Ojukwu: Gowon Blasted Over Biafra Comments

Ojukwu

Former Head of State General Yakubu Gowon stirred the hornet’s nest at the weekend when in his reaction to the death of the former Biafran leader, Dim Odimegwu Emeka Ojukwu stated that the former Biafran warlord should not have led his people to secede from the country.

Reacting to his comments this morning, prominent Igbo leaders in Nigeria condemned Gowon’s comments, describing it as nonsense and a dredging up of old wounds.

Gowon had in his condolence message to the Ojukwu family at the weekend said it was unfortunate that the late Biafran warlord took up arms against Nigeria, saying that if Ojukwu had been in his shoe, he would have defended the nation with zeal.

Speaking with P.M.NEWS this morning, Chief Chukwuemeka Ezeife said Gowon “is talking nonsense. Ojukwu agreed to go to Aburi in Ghana to broker peace but Gowon broke the agreement. He should not be saying this.”

Mr. Joe Igbokwe, Publicity Secretary, Action Congress of Nigeria, CAN, Lagos State and prominent Igbo leader blasted Gowon, saying if he had been in Ojukwu’s shoes, he would have taken the same position.

“Ojukwu was compelled to take the decision by his people. Gowon had sufficient time to have made this comment since 1970 when the civil war ended, why now? He is talking rubbish. He should allow Ojukwu to rest in peace.

“At the Aburi accord, all attempts to bring sense into the situation failed. Now, we have not been able to solve this same problem. Look at how they killed several youth corps members in the North.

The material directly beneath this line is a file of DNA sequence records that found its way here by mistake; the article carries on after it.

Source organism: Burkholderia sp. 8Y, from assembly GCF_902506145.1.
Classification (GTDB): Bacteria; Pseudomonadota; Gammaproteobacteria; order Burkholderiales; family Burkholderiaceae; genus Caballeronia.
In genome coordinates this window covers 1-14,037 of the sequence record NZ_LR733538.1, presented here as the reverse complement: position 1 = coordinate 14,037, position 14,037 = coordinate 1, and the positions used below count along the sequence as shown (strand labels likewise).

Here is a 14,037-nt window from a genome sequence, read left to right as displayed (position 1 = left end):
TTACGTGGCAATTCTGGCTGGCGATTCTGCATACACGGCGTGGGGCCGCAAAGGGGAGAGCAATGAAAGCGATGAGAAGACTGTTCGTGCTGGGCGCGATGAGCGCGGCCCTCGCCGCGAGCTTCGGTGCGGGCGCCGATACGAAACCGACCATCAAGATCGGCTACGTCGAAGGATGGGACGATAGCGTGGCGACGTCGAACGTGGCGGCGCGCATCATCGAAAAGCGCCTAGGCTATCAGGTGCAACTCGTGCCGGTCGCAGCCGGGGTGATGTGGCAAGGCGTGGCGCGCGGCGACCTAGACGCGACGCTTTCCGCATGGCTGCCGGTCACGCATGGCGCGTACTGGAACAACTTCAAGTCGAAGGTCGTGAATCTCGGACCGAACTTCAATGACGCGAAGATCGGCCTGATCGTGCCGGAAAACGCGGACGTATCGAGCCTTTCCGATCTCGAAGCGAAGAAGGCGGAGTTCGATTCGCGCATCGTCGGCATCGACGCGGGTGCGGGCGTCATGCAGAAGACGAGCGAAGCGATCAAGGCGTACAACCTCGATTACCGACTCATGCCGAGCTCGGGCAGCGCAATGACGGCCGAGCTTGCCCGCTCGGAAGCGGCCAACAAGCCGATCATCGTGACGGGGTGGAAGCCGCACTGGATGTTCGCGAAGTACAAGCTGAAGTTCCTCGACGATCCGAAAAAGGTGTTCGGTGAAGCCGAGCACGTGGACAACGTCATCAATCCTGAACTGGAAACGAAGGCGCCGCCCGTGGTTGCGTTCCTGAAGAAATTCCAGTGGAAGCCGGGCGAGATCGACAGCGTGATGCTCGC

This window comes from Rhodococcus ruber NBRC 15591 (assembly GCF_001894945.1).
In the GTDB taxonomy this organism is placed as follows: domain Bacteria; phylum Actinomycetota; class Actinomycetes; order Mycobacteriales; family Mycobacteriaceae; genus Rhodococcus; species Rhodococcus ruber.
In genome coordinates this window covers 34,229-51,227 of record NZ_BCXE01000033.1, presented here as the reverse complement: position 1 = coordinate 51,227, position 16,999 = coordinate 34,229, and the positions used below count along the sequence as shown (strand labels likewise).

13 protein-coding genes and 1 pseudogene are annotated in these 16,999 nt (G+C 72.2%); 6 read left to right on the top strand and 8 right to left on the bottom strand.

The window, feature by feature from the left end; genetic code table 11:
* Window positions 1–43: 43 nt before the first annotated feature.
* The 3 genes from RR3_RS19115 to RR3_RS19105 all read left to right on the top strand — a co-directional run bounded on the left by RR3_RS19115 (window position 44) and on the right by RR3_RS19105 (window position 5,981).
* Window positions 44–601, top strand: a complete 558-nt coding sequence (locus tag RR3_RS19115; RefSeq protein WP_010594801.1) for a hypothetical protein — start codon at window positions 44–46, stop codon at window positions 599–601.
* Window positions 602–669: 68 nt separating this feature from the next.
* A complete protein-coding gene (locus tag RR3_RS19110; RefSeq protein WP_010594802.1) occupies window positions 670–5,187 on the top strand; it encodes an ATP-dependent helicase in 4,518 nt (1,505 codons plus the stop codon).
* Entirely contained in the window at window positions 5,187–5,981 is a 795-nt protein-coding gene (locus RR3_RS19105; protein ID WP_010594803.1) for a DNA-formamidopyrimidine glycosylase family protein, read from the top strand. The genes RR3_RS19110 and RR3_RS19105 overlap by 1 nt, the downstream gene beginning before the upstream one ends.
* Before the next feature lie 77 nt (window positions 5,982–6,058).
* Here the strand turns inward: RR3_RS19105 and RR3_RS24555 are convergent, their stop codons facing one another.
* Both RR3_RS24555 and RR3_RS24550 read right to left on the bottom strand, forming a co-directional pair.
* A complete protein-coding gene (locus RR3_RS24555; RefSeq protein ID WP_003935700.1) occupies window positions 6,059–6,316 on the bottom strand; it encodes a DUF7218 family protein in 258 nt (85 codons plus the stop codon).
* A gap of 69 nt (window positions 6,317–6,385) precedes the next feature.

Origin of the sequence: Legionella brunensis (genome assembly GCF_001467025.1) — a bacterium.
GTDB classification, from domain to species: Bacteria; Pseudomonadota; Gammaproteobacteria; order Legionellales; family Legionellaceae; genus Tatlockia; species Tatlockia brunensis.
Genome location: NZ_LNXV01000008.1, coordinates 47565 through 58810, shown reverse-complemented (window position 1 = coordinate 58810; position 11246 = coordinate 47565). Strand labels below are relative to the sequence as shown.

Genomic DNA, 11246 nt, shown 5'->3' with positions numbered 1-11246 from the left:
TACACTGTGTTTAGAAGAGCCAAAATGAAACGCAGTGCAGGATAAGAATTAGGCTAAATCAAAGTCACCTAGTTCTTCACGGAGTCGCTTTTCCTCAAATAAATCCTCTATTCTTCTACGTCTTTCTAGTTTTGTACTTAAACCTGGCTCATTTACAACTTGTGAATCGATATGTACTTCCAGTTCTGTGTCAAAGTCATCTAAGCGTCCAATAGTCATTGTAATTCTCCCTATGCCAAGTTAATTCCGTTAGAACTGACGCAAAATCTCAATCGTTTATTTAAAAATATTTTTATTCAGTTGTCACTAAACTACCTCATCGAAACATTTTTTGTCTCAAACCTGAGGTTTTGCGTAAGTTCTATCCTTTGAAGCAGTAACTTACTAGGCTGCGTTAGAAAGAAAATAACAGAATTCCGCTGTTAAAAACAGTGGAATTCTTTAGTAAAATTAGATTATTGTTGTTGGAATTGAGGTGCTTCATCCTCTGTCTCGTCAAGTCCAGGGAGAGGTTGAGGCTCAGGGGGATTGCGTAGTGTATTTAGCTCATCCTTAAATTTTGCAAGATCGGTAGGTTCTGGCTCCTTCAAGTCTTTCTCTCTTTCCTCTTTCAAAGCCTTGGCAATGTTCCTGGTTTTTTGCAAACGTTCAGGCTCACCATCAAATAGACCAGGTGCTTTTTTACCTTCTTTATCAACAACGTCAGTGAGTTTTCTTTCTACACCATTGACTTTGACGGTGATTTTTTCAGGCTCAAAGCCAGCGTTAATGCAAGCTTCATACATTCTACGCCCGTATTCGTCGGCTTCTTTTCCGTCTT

“Gowon should allow sleeping dogs lie. If Gowon tries to stir up another controversy, there will be problem. The issue discussed 43 years ago in Ghana are still staring us in the face. Gowon should have averted that Civil War but he was arrogant,” he stated.

According to Igbokwe, the annulment of the June 12, 1993 presidential election won by the late Moshood Abiola would have led to the Yoruba breaking away from the country, if not that the situation was well managed. “What is Gowon saying? He should go and talk to his people in the North. If Southern Nigeria had been a state, it would have contested with Europe today in terms of development. Gowon and his people are holding us hostage. He should address this and not remind us of past wounds,” he added.

In his own reaction to Gowon’s statement, the leader of the Movement for the Sovereign State of Biafra, MASSOB, Dr. Ralph Uwazuruike said whatever Gowon said about Ojukwu was of no consequence now.

“Whatever Gowon said is of no consequence. We are mourning. We have tears in our eyes and we are preoccupied with how to give Ojukwu a befitting burial,” he stated.

Current Secretary General of Ohaneze Ndigbo, Chief Nduka Eya who said he fought in the civil war and retired as Major, said those alive can say whatever they like. “People alive can say whatever they like. Gowon should know and admit, even though they labelled Ojukwu a rebel leader, Ojukwu was not a rebel leader. They should know that what caused the war was the northern programme against south easterners,” he explained.

Another Igbo leader, Barrister Eze Eluchie lambasted Gowon over the statement and described him as a poor student of history.

“Ojukwu did not break away from the nation but took the decision because several Igbo were being killed in the north.

“The Aburi accord tried to usher in peace but Gowon proved stubborn. Ojukwu’s move was to serve his people. Gowon’s statement is most hypocritical and uncalled for. The ideal thing is for Nigeria to sit down and discuss what led to the war properly and prevent another war.

“Things are going worse in this country and this time, it might not be the Igbo that will try to break away, it might be another group trying to break away,” he said.

Another prominent Igbo leader, Chief Chris Igwillo condemned Gowon over the statement. “That is his opinion. Okukwu was pushed to the wall over the maltreatment of the Igbo nation, a situation where the Igbo were being killed in Kano.